Away from home, the band worked hard and played hard. “We would work until past midnight and then Eddy had his favourite pub which was a Florida crab shack – he would take us there every night. I think Eddy was pleased to be working with a British band again because he had gone out to live in America and was working with lots of southern rock bands. He enjoyed the fact that we were so fired up and enthusiastic too.”

That said, Murray has sometimes questioned whether the band would have done better to work with a more contemporary producer, recalling Offord’s reaction when they listened to Yes’s 90125 together. “I was blown away by it, but I think Eddy found some of the things that were happening on there a bit radical.”

Offord’s working methods were very organic with his studio set up in an old cinema. “His studio was unconventional. We set up on the stage in the cinema and his desk was down in the stalls. There was no control room and live room. Basically it was like setting up for a live gig and he was down in the front stalls doing the mixer and monitors. Effectively the control room was set up in the front stalls but there was no physical barrier between Eddy and his desk and the band!”

“Eddy was sometimes doing three things at once, while watching his beloved baseball team on a monitor on top of the second desk,” adds Lowson.

Offord had some useful contacts which he milked for Pallas’s benefit. Steve Morse (then of the Dixie Dregs, subsequently of Kansas, Deep Purple and Flying Colors) lent the band guitars while another contact provided a synclavier. “That gave us what were then some very new keyboard sounds,” says Murray. “We were trying to make it more modern; we didn’t just want to sound like we were replicating something from 1972. We were trying to update things within a reasonably limited budget. We had taken all of our own stuff over with us as luggage!”

Pallas

(Image credit: Harvest/EMI)

While Offord’s studio and recording techniques may have been unusual, recording of the album went smoothly. However The Sentinel swiftly ran into problems thereafter. Having run out of time in Atlanta and with their visas expiring, Pallas returned home to the UK with some rough mixes, leaving Offord alone to mix the album properly. It was just as Offord was invited to record The Police live on tour.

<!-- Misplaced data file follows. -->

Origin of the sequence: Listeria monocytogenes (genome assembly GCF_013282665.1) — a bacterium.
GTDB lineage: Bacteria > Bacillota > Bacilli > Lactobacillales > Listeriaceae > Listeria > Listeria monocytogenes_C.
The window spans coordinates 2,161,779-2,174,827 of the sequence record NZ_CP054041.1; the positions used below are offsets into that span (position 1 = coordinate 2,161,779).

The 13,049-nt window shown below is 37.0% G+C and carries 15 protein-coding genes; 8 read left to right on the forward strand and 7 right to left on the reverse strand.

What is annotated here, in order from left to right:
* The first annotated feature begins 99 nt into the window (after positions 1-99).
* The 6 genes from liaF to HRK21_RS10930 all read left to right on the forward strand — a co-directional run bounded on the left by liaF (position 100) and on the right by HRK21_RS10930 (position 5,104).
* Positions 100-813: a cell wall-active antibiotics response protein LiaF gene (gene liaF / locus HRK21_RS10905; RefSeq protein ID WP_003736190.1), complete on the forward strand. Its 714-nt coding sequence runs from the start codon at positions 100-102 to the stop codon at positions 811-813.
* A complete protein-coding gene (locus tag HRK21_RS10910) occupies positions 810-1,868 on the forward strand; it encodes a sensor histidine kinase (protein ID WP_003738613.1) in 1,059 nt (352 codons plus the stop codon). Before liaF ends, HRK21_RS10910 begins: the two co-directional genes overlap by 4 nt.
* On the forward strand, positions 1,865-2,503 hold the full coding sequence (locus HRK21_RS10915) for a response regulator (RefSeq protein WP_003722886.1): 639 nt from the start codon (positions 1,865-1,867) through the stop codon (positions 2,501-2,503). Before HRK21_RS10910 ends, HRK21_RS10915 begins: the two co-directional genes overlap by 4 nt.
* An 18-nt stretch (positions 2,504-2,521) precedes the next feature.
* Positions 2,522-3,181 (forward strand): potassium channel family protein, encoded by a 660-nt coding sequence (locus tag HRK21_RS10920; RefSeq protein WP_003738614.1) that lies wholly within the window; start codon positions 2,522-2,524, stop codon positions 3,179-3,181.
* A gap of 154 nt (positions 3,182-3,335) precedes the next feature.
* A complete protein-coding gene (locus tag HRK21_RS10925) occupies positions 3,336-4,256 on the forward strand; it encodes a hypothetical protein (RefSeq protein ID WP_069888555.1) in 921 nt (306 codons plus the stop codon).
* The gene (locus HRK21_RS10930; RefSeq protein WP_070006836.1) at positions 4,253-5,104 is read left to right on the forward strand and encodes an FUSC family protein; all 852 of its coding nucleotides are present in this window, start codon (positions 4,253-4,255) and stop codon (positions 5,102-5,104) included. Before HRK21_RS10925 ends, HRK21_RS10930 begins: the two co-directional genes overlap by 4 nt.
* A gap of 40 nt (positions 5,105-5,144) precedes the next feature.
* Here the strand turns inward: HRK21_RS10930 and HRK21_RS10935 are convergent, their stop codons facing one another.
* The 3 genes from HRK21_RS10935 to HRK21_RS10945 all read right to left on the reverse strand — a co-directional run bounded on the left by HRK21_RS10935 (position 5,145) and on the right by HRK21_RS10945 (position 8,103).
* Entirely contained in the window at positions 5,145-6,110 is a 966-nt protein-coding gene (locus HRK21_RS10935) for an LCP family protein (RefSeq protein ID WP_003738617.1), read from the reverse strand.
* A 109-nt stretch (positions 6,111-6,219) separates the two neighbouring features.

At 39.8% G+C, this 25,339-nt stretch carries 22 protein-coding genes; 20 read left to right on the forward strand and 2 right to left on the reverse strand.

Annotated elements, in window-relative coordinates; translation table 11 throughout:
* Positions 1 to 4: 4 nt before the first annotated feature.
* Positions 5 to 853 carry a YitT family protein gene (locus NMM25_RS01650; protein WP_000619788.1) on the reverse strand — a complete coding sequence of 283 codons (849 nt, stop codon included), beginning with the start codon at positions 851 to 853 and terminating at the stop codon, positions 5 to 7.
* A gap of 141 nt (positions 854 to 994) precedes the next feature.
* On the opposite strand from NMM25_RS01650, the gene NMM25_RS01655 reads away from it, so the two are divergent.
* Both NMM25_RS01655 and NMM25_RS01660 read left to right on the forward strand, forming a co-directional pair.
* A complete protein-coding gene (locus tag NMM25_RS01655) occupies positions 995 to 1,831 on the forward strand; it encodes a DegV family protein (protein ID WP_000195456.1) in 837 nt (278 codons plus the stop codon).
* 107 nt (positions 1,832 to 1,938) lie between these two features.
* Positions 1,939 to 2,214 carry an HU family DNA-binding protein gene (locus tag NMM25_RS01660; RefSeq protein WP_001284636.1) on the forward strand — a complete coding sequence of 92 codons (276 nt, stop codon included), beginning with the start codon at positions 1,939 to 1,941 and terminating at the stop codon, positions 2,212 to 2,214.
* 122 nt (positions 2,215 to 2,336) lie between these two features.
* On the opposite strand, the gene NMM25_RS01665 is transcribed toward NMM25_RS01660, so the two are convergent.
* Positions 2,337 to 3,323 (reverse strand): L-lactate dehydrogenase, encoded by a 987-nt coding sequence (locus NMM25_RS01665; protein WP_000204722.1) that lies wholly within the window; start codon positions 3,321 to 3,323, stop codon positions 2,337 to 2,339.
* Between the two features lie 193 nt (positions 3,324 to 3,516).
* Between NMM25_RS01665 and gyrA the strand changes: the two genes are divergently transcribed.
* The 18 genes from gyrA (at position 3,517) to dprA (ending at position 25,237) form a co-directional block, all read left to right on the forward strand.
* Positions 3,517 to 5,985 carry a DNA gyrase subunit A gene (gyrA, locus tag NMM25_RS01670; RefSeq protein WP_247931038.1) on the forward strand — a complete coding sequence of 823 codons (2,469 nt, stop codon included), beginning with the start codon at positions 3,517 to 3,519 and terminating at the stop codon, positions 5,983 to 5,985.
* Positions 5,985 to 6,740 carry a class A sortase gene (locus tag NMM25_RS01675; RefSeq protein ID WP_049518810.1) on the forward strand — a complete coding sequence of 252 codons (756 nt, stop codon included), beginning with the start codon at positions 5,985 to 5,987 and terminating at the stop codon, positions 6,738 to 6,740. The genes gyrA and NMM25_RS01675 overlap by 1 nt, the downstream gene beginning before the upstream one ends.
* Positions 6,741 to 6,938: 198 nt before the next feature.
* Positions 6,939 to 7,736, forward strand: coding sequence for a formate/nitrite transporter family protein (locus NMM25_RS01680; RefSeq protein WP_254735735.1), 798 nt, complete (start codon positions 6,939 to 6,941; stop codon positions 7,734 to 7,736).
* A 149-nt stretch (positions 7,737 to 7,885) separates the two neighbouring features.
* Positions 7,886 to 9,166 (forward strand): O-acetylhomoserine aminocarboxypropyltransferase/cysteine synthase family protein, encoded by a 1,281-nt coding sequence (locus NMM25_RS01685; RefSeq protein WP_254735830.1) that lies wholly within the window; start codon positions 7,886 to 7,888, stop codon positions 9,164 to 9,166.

Back in the UK, the final mixes arrived, and Pallas were shocked by the flimsy-sounding results. “We were gutted,” says Murray. “We were absolutely 100 per cent convinced that someone else came in and mixed it for Eddy because it just did not sound like it had when we were in the studio working with him. Anybody who
has seen us live knows that the band is really powerful and we felt that it just didn’t convey that power we’d heard in the rough mixes as we’d been going along.”

This wasn’t the only mystery in Pallas’ time at EMI. “When we signed to them there was a team put together to make the Harvest label great again,” Murray reveals. “They’d had Deep Purple and Pink Floyd had been on there at some point. Now they wanted it to make Harvest a signature rock label again.” Pallas were involved in this project in its infancy. But on their return from the US they discovered that the entire team had been sacked. “We came back to head office with our new album and they were going, ‘Who are you again?’”

Thirty years later what happened to The Sentinel mixes still perplexes the group. “It was a disappointment. We were never happy with the way it sounded because we knew that in the studio it was more exciting and had far more of an edge.” Allied to the weak mixes was the double-album concept reduced to a single disc with a jumbled running order and a slug of key material excluded.

The Sentinel was remixed for its US release and the album benefited from the addition of Patrick Woodroffe’s timeless artwork. And while EMI’s PR machine got behind the album and the band would tour it, ultimately Pallas were promoting something that was a pale shadow of what they had planned. “It was difficult for us to enthuse about it knowing that we had all heard something so much better,” says Murray.

Pallas would eventually release The Sentinel as they’d intended with The Atlantis Suite intact – tracks Eyes In The Night, Cut And Run and Shock Treatment were parts of this, redistributed across the first disc – on a 1992 reissue for the Centaur label. But the original album was hardly a disaster, reaching Number 41 in 1984 – not bad for a band who had not had Marillion’s run of luck with radio play, press and charting singles.

What would throw a further spanner in the works was the departure of singer Lowson prior to the recording of second album The Wedge. In a smart move, the band drafted in Abel Ganz singer Alan Reed, who would front the band until 2010. However drifting into a semi-dormant state after The Wedge nearly halted the band’s aspirations, and only with new singer Paul Mackie and 2011’s XXV album have Pallas started to amass serious momentum once again.

This article originally appeared in issue 38 of Prog Magazine.

Pallas

(Image credit: Element 12 Creative)